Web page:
It's wonderful to see the affirmations of Black German women talking about Audre's formative presence in Berlin, as inspiring personal and communal growth and self-visibility. There is also a fair amount of meandering footage for ardent admirers who would like to see all moments of Audre in action.
As in her essays, she calls in Black men and white women and straight Black women, etc. She addresses intersecting struggles not as a part of zero-sum calculations; if we can reimagine…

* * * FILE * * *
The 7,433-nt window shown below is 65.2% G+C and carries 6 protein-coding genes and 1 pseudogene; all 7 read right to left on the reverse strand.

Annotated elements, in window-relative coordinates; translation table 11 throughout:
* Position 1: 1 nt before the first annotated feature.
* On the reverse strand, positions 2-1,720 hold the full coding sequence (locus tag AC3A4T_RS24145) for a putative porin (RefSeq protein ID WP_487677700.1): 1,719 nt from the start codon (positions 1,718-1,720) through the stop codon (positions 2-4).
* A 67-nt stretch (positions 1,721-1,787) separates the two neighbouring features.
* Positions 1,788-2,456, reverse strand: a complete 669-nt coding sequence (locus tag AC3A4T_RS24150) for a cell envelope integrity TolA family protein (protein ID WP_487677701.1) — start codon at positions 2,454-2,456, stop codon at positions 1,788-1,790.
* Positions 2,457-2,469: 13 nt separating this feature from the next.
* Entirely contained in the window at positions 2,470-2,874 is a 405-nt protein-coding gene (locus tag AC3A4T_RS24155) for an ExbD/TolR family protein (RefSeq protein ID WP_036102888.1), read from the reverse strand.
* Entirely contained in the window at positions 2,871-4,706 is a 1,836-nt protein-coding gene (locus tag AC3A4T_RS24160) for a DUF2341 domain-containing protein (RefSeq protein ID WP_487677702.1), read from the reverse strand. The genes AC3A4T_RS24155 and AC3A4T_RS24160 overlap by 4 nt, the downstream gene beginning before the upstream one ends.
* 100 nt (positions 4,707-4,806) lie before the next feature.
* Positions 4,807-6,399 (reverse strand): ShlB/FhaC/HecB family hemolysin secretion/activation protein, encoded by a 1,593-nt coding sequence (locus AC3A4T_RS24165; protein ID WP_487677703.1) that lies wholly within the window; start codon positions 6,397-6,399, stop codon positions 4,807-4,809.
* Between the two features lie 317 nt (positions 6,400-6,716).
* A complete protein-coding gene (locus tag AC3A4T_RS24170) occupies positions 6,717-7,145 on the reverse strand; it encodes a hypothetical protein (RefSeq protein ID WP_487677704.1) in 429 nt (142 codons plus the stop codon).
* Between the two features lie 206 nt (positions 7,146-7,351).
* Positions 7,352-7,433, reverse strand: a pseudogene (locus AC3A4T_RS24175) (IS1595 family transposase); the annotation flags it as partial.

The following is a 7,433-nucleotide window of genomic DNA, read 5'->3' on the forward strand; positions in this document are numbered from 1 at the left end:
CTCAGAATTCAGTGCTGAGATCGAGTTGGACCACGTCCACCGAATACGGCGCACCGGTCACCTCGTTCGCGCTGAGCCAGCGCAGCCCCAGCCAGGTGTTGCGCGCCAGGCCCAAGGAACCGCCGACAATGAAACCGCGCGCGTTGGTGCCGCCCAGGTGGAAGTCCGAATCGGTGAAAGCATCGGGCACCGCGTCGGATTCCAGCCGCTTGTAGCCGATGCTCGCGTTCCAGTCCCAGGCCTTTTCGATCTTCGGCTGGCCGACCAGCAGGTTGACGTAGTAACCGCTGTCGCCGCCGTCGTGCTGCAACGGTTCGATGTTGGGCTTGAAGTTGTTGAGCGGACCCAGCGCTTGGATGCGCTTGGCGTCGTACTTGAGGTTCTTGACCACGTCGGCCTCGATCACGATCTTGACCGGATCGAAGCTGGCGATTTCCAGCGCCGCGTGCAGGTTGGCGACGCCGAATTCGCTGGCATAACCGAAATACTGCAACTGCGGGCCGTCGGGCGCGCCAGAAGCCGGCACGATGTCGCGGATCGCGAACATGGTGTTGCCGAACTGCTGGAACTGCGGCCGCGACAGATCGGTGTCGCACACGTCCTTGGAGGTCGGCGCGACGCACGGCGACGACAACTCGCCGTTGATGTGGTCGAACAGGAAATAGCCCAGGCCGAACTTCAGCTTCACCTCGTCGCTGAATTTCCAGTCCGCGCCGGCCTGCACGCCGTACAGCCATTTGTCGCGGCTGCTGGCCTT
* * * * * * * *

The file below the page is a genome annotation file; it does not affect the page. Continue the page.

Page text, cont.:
The broad targets of the rants of disaffected youth still strike my common sensibilities. It's novel though to have a cinematic teen dismayed by attention and popularity, and who doesn't get the girl via having zero discernible attractive qualities besides being the protagonist. There's a believable bond between Mark and Nora, and their scenes of hesitation and anticipation are electric.
Buuut cannot ignore the masturbation-themed persona. A townful of teenagers and cool teachers listening in with impish glee?